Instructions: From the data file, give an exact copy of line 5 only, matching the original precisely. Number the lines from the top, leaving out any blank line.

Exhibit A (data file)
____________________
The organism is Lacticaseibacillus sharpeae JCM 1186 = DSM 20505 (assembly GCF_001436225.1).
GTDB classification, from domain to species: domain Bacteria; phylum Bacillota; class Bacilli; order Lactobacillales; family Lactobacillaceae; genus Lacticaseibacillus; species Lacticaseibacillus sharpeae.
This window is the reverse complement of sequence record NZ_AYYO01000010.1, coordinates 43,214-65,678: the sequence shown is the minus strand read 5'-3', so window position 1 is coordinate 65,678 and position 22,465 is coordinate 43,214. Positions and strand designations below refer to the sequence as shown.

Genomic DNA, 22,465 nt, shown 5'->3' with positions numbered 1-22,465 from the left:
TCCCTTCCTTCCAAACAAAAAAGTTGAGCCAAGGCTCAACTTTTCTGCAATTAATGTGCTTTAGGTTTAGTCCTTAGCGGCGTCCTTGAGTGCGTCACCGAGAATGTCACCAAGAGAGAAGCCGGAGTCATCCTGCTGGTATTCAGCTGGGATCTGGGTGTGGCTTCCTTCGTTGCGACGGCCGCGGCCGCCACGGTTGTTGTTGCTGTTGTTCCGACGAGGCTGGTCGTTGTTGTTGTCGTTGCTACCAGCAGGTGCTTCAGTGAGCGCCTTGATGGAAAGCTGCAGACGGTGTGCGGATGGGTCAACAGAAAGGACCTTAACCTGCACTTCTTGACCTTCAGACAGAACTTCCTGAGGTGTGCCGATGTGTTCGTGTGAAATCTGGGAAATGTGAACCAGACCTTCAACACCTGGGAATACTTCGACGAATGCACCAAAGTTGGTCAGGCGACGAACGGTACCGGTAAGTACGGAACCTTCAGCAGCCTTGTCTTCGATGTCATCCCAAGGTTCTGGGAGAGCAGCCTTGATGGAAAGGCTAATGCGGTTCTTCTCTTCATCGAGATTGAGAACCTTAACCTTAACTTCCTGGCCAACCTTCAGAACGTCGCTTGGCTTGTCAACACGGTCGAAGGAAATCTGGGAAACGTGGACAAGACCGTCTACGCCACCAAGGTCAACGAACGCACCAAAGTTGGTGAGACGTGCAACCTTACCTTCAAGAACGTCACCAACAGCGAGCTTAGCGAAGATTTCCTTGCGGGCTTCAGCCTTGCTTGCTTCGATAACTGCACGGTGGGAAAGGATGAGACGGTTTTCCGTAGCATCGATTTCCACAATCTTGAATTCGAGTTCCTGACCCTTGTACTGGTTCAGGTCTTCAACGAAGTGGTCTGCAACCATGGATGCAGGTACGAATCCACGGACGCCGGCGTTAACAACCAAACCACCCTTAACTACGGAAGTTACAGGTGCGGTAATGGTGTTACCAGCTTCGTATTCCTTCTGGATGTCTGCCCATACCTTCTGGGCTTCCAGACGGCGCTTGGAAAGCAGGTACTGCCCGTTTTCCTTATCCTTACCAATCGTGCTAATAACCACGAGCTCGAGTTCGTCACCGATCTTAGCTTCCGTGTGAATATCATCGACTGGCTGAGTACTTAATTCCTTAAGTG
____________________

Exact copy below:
TCCCTTCCTTCCAAACAAAAAAGTTGAGCCAAGGCTCAACTTTTCTGCAATTAATGTGCTTTAGGTTTAGTCCTTAGCGGCGTCCTTGAGTGCGTCACCGAGAATGTCACCAAGAGAGAAGCCGGAGTCATCCTGCTGGTATTCAGCTGGGATCTGGGTGTGGCTTCCTTCGTTGCGACGGCCGCGGCCGCCACGGTTGTTGTTGCTGTTGTTCCGACGAGGCTGGTCGTTGTTGTTGTCGTTGCTACCAGCAGGTGCTTCAGTGAGCGCCTTGATGGAAAGCTGCAGACGGTGTGCGGATGGGTCAACAGAAAGGACCTTAACCTGCACTTCTTGACCTTCAGACAGAACTTCCTGAGGTGTGCCGATGTGTTCGTGTGAAATCTGGGAAATGTGAACCAGACCTTCAACACCTGGGAATACTTCGACGAATGCACCAAAGTTGGTCAGGCGACGAACGGTACCGGTAAGTACGGAACCTTCAGCAGCCTTGTCTTCGATGTCATCCCAAGGTTCTGGGAGAGCAGCCTTGATGGAAAGGCTAATGCGGTTCTTCTCTTCATCGAGATTGAGAACCTTAACCTTAACTTCCTGGCCAACCTTCAGAACGTCGCTTGGCTTGTCAACACGGTCGAAGGAAATCTGGGAAACGTGGACAAGACCGTCTACGCCACCAAGGTCAACGAACGCACCAAAGTTGGTGAGACGTGCAACCTTACCTTCAAGAACGTCACCAACAGCGAGCTTAGCGAAGATTTCCTTGCGGGCTTCAGCCTTGCTTGCTTCGATAACTGCACGGTGGGAAAGGATGAGACGGTTTTCCGTAGCATCGATTTCCACAATCTTGAATTCGAGTTCCTGACCCTTGTACTGGTTCAGGTCTTCAACGAAGTGGTCTGCAACCATGGATGCAGGTACGAATCCACGGACGCCGGCGTTAACAACCAAACCACCCTTAACTACGGAAGTTACAGGTGCGGTAATGGTGTTACCAGCTTCGTATTCCTTCTGGATGTCTGCCCATACCTTCTGGGCTTCCAGACGGCGCTTGGAAAGCAGGTACTGCCCGTTTTCCTTATCCTTACCAATCGTGCTAATAACCACGAGCTCGAGTTCGTCACCGATCTTAGCTTCCGTGTGAATATCATCGACTGGCTGAGTACTTAATTCCTTAAGTG